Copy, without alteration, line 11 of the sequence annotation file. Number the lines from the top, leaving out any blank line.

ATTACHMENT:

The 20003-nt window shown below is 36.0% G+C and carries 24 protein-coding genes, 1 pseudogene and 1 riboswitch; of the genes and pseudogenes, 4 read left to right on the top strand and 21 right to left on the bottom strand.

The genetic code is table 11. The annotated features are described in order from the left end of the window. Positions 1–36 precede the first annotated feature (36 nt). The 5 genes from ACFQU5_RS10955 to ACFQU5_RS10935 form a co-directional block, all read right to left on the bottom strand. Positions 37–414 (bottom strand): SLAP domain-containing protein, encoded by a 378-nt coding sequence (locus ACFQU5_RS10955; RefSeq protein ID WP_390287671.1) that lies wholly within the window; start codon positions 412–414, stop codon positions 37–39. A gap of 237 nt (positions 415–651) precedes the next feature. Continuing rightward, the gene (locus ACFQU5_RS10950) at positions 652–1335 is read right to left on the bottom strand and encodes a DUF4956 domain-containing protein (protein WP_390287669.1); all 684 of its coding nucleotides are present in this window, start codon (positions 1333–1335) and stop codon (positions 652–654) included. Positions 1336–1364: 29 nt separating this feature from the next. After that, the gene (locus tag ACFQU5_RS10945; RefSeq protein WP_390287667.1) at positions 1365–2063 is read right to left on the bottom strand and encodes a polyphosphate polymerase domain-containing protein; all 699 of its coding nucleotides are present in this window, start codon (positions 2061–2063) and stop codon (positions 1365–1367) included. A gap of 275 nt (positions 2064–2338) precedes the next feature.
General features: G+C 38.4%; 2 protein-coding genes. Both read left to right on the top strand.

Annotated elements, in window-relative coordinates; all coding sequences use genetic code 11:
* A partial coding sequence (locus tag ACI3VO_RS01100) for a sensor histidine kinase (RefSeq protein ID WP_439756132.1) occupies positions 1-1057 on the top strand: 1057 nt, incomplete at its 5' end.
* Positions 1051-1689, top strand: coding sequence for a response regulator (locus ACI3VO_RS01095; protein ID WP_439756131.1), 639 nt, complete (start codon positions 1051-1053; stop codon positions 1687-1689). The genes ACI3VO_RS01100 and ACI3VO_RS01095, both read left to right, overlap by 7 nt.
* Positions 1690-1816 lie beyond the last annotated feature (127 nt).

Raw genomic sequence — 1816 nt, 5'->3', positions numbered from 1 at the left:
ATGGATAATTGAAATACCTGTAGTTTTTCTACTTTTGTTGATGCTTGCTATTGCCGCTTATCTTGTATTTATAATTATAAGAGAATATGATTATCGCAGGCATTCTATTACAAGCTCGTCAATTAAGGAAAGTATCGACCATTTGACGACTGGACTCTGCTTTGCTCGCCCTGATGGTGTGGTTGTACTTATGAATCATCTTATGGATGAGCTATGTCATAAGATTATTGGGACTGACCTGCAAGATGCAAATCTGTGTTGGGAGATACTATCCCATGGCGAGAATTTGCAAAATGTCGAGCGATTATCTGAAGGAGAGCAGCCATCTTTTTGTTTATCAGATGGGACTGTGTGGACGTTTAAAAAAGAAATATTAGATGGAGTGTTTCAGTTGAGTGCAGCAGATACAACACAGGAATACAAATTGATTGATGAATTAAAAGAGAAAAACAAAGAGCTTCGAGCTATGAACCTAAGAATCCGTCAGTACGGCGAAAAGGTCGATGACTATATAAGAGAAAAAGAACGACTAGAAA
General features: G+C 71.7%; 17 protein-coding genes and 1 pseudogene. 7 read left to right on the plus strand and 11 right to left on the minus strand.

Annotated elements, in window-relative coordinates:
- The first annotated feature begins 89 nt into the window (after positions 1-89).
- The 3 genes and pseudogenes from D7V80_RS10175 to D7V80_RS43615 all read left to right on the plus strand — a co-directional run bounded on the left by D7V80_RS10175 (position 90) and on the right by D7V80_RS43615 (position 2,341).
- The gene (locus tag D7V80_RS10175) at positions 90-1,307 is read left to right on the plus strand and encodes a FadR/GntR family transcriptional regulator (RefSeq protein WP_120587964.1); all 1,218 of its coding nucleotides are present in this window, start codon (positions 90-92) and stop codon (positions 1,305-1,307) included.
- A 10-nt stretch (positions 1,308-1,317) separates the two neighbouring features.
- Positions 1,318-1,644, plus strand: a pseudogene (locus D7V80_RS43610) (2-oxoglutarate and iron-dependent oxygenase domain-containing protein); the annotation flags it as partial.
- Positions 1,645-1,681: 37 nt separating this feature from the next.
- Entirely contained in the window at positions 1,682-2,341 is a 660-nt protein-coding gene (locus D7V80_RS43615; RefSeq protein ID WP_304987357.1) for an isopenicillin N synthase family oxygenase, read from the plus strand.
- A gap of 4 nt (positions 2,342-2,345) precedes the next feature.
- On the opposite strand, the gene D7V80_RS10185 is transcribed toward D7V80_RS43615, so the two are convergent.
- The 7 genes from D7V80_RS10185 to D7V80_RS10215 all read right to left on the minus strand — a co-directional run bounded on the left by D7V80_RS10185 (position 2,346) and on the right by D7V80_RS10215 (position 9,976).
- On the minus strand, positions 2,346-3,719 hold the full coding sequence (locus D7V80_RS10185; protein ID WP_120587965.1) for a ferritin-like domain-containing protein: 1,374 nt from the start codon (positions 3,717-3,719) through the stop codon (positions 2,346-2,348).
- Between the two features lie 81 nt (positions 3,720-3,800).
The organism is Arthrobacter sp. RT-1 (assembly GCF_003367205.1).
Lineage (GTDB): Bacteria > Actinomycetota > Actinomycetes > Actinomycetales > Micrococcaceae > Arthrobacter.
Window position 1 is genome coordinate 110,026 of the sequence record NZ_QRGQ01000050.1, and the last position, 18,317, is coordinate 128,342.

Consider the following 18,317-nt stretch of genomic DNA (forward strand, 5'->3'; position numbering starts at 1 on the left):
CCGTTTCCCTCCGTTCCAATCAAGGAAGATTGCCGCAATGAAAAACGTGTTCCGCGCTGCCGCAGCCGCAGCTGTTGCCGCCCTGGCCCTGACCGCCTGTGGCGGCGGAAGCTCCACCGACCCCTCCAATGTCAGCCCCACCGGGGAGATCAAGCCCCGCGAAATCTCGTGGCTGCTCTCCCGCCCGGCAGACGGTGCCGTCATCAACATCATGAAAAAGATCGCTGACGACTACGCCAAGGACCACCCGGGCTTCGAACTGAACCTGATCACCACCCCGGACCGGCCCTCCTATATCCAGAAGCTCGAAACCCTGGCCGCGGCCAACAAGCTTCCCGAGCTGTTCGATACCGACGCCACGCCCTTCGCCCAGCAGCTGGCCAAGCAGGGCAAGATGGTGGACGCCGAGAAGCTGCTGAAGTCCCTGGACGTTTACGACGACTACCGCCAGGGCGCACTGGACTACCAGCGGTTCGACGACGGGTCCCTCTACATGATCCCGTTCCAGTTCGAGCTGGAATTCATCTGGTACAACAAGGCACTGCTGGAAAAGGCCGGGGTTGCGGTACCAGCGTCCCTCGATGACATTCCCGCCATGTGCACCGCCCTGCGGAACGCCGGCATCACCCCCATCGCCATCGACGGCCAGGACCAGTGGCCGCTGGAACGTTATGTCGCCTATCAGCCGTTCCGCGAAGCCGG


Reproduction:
Annotated elements, in window-relative coordinates: